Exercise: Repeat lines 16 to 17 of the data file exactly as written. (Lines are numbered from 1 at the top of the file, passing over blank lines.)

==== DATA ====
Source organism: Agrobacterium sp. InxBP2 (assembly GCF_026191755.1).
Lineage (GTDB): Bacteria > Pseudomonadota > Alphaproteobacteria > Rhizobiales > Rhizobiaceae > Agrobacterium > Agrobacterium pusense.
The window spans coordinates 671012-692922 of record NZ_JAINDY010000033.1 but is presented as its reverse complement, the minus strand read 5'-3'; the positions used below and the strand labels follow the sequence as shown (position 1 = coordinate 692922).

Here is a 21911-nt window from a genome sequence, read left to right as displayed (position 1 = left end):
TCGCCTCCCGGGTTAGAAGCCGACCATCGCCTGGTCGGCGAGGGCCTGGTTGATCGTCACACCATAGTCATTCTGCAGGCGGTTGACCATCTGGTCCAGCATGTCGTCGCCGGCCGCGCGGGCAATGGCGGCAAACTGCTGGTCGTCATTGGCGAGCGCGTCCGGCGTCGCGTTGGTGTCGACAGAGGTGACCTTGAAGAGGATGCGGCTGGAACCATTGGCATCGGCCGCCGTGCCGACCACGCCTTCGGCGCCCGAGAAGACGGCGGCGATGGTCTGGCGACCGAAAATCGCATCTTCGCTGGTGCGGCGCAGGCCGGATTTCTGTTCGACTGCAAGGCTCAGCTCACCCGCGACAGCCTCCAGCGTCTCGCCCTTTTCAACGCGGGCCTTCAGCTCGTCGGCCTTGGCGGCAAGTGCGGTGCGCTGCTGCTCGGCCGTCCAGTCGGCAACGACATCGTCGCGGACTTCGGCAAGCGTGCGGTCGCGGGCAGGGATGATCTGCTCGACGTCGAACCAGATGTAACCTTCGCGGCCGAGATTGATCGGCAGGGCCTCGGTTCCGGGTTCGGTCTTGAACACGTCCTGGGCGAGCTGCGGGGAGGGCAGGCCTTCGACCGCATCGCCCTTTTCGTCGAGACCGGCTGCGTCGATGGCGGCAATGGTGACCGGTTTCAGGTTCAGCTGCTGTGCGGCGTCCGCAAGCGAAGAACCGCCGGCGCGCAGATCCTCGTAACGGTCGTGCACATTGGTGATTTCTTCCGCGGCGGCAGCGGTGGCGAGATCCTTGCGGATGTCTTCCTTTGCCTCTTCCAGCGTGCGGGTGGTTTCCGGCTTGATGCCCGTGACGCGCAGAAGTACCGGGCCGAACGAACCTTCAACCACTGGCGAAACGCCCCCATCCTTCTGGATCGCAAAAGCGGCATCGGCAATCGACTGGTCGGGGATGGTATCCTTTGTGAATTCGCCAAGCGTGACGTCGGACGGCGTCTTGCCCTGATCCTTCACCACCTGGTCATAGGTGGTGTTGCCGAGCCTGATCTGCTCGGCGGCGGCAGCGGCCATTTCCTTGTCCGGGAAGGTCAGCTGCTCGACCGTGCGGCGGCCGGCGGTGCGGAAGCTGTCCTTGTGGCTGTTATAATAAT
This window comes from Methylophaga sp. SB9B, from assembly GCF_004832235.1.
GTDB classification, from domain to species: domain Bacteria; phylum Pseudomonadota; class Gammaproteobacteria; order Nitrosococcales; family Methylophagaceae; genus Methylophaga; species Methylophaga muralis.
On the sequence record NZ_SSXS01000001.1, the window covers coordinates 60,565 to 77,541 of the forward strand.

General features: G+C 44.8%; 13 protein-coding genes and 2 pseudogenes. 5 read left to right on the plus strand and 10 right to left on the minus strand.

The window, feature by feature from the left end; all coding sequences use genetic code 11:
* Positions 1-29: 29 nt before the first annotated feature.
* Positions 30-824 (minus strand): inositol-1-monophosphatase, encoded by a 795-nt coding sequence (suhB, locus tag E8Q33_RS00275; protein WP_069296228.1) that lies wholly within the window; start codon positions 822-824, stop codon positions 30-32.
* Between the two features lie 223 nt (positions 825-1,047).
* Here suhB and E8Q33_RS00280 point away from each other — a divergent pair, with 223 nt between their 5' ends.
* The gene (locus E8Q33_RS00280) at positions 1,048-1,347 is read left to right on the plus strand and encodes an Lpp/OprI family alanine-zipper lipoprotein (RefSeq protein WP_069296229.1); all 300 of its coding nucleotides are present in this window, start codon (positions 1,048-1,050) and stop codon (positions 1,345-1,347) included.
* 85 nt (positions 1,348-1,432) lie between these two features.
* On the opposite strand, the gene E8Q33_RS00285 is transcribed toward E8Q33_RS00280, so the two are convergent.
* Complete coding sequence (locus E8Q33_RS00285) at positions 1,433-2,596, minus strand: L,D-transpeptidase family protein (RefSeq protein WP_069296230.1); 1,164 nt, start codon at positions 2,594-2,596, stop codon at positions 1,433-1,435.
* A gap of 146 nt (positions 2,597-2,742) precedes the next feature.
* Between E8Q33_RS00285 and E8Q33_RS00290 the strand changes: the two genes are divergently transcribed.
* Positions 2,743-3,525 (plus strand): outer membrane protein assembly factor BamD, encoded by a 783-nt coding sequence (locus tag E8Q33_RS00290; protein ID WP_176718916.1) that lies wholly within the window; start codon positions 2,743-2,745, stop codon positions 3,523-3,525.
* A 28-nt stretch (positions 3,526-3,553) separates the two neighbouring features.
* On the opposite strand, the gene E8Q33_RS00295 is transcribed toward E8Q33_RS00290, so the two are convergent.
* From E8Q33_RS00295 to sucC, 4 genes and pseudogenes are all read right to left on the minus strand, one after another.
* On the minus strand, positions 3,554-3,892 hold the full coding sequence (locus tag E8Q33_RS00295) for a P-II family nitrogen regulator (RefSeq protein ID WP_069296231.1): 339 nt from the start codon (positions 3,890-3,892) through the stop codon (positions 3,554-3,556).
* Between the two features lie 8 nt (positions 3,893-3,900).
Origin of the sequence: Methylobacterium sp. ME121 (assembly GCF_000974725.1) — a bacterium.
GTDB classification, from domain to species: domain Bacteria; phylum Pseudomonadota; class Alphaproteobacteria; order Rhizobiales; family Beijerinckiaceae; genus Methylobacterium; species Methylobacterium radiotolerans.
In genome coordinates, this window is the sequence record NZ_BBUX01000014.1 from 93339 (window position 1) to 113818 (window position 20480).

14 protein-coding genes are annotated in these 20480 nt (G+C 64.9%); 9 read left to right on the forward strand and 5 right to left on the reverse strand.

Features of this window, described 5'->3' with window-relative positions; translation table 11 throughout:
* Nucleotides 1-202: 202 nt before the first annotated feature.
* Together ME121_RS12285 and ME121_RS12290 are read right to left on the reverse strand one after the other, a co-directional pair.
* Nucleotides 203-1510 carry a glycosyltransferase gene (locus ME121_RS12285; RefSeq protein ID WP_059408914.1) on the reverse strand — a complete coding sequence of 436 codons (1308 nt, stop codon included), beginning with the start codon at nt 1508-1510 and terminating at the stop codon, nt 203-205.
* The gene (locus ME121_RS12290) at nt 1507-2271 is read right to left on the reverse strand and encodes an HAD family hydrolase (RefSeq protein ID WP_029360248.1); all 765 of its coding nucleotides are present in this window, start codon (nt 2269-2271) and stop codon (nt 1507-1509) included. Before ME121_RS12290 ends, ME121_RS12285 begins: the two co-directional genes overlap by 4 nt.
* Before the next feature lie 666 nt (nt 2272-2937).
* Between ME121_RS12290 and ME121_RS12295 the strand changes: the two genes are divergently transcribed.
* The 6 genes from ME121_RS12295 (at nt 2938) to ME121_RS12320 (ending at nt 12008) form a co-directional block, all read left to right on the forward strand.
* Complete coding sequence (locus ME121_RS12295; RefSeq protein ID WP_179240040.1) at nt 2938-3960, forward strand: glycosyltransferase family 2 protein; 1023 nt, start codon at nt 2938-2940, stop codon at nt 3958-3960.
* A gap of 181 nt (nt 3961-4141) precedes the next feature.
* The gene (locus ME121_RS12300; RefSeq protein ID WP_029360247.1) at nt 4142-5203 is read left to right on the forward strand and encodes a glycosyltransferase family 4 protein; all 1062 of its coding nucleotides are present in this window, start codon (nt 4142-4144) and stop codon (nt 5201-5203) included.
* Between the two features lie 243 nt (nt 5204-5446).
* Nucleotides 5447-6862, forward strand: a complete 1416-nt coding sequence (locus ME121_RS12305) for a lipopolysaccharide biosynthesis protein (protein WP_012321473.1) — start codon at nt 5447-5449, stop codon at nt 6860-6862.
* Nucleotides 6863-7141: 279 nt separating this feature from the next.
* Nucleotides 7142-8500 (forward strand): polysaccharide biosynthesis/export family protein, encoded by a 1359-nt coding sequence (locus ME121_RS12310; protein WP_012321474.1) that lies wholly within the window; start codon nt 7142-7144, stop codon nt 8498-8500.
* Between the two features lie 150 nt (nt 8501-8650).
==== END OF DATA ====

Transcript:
* 85 nt (positions 1,348-1,432) lie between these two features.
* On the opposite strand, the gene E8Q33_RS00285 is transcribed toward E8Q33_RS00280, so the two are convergent.